The idea of "investing" in technology is a rather capitalist notion. Innovation is a natural outgrowth of the inherent creative capacities of humans. People enjoy being creative, and that creativity is stifled by jobs that force people to be cogs in the machine. As anarchists, we seek a society which frees people to pursue their creative passions.
I do not believe investing in technology is a capitalist notion. It is inherent to capitalism, of course, but it is one of the many reasons why goods can now be produced at a massive scale. Let's say in our anarchist world of collectively-managed industries, someone devises a new machine to produce shoes twice as fast as they do in the present. Maybe thanks to this piece of machinery, an excess surplus of shoes would be generated with the same quantity of labour (even trading some with other communities, for example). What would happen if a cooperative faced the issue of investing (buying) this machinery? Would members agree to do so? It is kind of obvious that due to that fostered "community feeling", they wouldn't want to get rid of any members/workers. But is this good for the economy of the community? Aren't they losing a big chance to increase their wealth, as they would be able to trade some of these shoes with other villages? Mind you, this is just a silly hypothetical example, but you could well apply it to any other industry and any other technological opportunity. There is a reason why not many cooperatives become big. I'm not saying that makes them worse: for instance, I agree machines make people cogs. But these are partly the reason why we've managed to make many products accesible to most of society.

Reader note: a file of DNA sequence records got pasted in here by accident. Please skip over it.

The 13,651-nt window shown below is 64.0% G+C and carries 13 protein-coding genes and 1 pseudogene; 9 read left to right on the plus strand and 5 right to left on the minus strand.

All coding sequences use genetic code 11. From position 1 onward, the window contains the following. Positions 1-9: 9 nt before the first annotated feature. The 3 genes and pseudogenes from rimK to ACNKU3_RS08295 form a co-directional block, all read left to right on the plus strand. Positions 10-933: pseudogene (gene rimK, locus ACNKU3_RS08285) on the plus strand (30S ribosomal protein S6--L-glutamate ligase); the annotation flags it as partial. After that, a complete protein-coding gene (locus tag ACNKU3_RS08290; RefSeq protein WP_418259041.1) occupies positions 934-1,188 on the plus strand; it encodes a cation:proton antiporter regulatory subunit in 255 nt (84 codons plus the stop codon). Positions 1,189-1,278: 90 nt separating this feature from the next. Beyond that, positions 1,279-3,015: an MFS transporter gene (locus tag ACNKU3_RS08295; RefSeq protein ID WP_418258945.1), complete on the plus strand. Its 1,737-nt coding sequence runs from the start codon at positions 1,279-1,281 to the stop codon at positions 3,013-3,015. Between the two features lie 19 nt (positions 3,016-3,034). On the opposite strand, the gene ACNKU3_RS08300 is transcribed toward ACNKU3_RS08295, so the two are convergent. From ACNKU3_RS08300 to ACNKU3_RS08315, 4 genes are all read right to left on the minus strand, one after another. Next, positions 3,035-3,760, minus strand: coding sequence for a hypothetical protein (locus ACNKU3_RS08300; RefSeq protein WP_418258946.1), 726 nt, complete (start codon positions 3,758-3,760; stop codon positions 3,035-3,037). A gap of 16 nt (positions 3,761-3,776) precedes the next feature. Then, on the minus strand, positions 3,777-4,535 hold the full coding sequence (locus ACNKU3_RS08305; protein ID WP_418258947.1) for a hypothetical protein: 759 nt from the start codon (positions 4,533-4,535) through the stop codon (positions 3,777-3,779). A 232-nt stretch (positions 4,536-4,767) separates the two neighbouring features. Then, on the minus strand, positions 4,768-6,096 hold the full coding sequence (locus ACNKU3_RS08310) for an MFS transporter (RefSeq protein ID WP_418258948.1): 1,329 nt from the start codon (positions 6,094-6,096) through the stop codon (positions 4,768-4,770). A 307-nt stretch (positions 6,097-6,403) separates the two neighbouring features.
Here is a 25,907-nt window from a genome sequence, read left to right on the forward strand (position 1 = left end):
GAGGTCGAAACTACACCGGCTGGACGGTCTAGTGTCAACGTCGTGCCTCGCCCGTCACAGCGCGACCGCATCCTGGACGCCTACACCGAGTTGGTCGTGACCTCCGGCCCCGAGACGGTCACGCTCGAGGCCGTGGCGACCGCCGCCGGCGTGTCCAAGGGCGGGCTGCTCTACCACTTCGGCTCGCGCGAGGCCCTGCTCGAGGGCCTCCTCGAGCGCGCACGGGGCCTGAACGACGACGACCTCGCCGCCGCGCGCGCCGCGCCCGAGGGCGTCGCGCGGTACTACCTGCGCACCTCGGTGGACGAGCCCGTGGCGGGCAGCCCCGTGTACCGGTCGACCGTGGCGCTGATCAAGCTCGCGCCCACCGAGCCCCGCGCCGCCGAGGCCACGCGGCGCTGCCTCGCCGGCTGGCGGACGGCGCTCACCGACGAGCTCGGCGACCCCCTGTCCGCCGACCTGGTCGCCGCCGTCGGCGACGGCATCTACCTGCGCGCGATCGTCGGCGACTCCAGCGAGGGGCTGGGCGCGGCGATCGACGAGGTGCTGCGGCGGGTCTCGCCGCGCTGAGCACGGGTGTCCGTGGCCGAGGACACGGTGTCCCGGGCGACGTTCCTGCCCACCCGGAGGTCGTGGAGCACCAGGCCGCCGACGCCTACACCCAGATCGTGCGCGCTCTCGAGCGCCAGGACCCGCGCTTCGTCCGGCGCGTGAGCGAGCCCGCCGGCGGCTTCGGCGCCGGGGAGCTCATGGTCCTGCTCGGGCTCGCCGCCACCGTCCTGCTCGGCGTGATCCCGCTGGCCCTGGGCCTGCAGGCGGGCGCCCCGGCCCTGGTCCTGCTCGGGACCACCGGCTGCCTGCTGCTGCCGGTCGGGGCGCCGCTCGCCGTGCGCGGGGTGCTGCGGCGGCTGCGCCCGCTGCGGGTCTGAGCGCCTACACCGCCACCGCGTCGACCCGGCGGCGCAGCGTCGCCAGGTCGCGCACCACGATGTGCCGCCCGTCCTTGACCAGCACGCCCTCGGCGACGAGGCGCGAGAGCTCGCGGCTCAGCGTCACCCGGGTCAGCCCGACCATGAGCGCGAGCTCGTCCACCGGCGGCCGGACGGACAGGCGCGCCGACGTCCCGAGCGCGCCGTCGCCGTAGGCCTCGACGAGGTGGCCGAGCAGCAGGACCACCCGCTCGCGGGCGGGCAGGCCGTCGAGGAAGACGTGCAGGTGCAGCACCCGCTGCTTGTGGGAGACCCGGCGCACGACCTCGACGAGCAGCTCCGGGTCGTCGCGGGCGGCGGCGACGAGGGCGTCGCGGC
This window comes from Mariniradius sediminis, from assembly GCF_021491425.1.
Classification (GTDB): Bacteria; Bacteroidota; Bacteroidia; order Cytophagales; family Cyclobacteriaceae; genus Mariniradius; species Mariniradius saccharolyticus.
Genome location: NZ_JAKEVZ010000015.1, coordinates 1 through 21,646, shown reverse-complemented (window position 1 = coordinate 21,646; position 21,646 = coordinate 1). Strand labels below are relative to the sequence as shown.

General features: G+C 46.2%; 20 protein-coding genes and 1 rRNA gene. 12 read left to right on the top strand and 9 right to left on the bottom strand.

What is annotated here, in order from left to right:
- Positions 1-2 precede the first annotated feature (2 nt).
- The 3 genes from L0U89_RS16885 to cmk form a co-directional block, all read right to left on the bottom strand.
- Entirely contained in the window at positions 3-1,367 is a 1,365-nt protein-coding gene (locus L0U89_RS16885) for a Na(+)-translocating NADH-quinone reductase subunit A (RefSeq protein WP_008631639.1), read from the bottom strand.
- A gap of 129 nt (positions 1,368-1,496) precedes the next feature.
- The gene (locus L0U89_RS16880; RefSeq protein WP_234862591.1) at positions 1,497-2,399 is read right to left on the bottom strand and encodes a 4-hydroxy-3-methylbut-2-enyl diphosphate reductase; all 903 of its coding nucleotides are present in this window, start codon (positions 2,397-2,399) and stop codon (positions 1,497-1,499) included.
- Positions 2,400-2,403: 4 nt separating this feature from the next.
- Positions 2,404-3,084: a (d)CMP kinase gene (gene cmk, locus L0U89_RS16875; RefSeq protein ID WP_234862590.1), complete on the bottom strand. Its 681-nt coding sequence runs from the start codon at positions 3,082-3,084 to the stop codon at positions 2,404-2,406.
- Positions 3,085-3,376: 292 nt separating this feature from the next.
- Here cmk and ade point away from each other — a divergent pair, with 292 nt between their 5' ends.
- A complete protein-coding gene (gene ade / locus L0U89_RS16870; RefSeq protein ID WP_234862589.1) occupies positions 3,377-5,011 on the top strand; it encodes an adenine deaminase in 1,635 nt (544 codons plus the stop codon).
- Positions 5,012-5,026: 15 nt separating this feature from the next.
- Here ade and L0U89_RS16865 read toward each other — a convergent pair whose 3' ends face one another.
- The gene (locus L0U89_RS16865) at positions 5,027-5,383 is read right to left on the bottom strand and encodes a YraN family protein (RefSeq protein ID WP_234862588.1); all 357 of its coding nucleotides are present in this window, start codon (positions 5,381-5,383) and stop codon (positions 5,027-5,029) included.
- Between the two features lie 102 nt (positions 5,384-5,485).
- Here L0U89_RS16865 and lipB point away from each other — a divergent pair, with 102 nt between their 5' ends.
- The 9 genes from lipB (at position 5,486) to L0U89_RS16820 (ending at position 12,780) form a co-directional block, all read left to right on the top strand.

The problem is that you're looking at co-ops within the context of capitalism. I'm talking about have an economy that is itself cooperative, not one based on profit. Things like economic downturns and layoffs would be obsolete ideas within such an economy.